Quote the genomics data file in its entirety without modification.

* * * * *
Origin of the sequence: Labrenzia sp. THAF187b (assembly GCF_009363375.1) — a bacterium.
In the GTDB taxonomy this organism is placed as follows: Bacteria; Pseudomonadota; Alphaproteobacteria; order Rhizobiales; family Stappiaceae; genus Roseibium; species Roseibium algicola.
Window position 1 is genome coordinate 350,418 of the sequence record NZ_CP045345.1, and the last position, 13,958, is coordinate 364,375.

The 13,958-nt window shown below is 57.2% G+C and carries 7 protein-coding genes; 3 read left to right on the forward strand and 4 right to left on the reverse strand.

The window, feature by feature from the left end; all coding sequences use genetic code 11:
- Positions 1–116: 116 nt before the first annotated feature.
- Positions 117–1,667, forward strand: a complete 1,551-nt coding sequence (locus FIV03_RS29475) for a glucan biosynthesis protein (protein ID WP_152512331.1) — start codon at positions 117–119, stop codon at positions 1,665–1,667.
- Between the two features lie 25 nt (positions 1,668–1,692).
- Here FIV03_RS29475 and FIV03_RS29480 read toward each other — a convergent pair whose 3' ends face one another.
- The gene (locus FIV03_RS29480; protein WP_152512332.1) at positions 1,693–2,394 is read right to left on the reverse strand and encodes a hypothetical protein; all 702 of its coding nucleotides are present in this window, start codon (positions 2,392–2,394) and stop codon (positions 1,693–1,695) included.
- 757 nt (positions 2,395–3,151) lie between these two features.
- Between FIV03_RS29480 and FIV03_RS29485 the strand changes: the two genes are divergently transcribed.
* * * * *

Origin of the sequence: Labrenzia sp. THAF187b (assembly GCF_009363375.1) — a bacterium.
In the GTDB taxonomy this organism is placed as follows: Bacteria; Pseudomonadota; Alphaproteobacteria; order Rhizobiales; family Stappiaceae; genus Roseibium; species Roseibium algicola.
Window position 1 is genome coordinate 350,418 of the sequence record NZ_CP045345.1, and the last position, 13,958, is coordinate 364,375.

The 13,958-nt window shown below is 57.2% G+C and carries 7 protein-coding genes; 3 read left to right on the forward strand and 4 right to left on the reverse strand.

The window, feature by feature from the left end; all coding sequences use genetic code 11:
- Positions 1–116: 116 nt before the first annotated feature.
- Positions 117–1,667, forward strand: a complete 1,551-nt coding sequence (locus FIV03_RS29475) for a glucan biosynthesis protein (protein ID WP_152512331.1) — start codon at positions 117–119, stop codon at positions 1,665–1,667.
- Between the two features lie 25 nt (positions 1,668–1,692).
- Here FIV03_RS29475 and FIV03_RS29480 read toward each other — a convergent pair whose 3' ends face one another.
- The gene (locus FIV03_RS29480; protein WP_152512332.1) at positions 1,693–2,394 is read right to left on the reverse strand and encodes a hypothetical protein; all 702 of its coding nucleotides are present in this window, start codon (positions 2,392–2,394) and stop codon (positions 1,693–1,695) included.
- 757 nt (positions 2,395–3,151) lie between these two features.
- Between FIV03_RS29480 and FIV03_RS29485 the strand changes: the two genes are divergently transcribed.